The Getaway
Beyond the Obvious: Virginia's Small Towns

With its vibrant tourism industry, Virginia boasts popular destinations such as Virginia Beach, Richmond, Norfolk, and Chesapeake. However, for those seeking an authentic experience reminiscent of the locals, delving into the best small towns to visit in Virginia is an absolute must. Uncover the hidden gems that lie beyond the well-trodden path and embrace the true essence of this captivating state. Virginia's small towns offer a unique perspective that will leave you captivated and yearning for more, from rich historical sites to exhilarating nature trails and the charm of coastal communities. Get ready to immerse yourself in the genuine beauty of Virginia and discover the state in a way that will truly resonate with your adventurous spirit.

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01 Learn the history of Warrenton

Historic Old Town Warrenton is home to numerous buildings of interest, including the Old Jail Museum. The area is known for its prominence during the French and Indian War and Civil War. You can learn more about that history at the Fauquier Historical Society. While here, spend some time enjoying the over 70 wineries located within an hour of the city.

02 Visit the galleries in Onancock

Often referred to as the "Gem of the Eastern Shore," Onancock has a beautiful downtown district peppered with artisan shops and galleries, including North Street Market, the Red Queen Gallery, and the Crockett Gallery. Onancock's historic high school is now a suite of artisan studios, many of which you can visit. After a day of enjoying the art here, paddle along Onancock Creek to take in the beautiful sunset.

03 Go crabbing on Chincoteague Island

Chincoteague Island offers a number of activities, including beautiful hiking and biking options throughout the community. If you want to get your hands dirty, consider going crabbing, a local pastime. You can get all of the supplies you need at a local hardware store or rent a charter service to show you how it's done. You can also visit the Chincoteague National Wildlife Refuge or Iron Pony Adventure Park for aerial obstacles and ropes activities to enjoy.

04 Go hiking in Farmville

Hiking or biking from downtown Farmville through the High Bridge Trail State Park is about a 31-mile trip, but a beautiful one. The bridge was built in 1853 for the South Side Railroad, but today it's undergone a "rail to trail" conversion. While in the area, you can also kayak or canoe, ride a zip line, and play a round of golf to enjoy the area's best outdoor experiences.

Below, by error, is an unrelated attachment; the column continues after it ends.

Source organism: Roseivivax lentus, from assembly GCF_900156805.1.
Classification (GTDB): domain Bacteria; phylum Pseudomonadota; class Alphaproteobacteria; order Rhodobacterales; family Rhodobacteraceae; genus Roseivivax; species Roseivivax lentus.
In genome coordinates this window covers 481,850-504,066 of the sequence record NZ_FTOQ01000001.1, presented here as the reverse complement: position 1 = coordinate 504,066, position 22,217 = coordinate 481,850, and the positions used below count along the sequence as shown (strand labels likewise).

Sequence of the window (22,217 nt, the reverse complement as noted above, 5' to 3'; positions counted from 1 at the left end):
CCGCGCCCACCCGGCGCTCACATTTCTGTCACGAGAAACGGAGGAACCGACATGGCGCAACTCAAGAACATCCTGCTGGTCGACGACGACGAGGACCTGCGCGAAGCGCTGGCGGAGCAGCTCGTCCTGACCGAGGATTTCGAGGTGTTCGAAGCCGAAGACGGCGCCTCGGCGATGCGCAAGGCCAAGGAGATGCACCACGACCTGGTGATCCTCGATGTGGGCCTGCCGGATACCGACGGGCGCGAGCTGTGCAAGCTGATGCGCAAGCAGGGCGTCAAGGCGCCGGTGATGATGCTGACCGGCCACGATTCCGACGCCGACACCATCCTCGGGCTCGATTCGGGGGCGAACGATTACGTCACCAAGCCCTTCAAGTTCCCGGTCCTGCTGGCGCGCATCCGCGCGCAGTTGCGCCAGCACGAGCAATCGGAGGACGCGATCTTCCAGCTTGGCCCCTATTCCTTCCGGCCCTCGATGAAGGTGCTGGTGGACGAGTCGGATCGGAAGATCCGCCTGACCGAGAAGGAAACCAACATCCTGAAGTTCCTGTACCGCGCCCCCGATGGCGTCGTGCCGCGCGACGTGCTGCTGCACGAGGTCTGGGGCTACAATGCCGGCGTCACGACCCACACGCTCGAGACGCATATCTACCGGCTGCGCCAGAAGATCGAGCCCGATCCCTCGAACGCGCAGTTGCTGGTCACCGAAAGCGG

05 Enjoy the food scene in Abingdon

Abingdon may be one of the best small towns to visit in Virginia for its outdoor amenities, but it's also an excellent choice for foodies. For some of the best choices, check out the Tavern, which sits in the oldest building in the city, built in 1779. The Rain Restaurant is an excellent choice for cocktails and salmon or steak. For a lighter lunch, make your way to Greekos Grill and Cafe. Don't overlook the craft beers at Wolf Hills Brewing Company.

06 Take a guided tour in Smithfield

Smithfield is the quintessential small town, and one of the best ways to learn about it is to take a guided tour. Several options exist through the Smithfield Tourism Bureau, including those of the Historic Church Street area and one of the Ivy Hill Cemetery. There's also the "Life of Ham" guided van tour of the city, which pays homage to the city's largest company, Smithfield.

07 Go paddleboarding in Kilmarnock

Though sailing is another fun pastime here, Kilmarnock is also a fantastic location for paddleboarding. Do that along the many miles of shoreline in the city if you like. There are lots of other water activities here, including canoeing or fishing. You can also hike the Baylor Park Nature Trail, which is about half a mile long in a remote, quiet area. You can also have fun at the Kilmarnock Town Centre Park with summer concerts, a splash pad, and a dog park.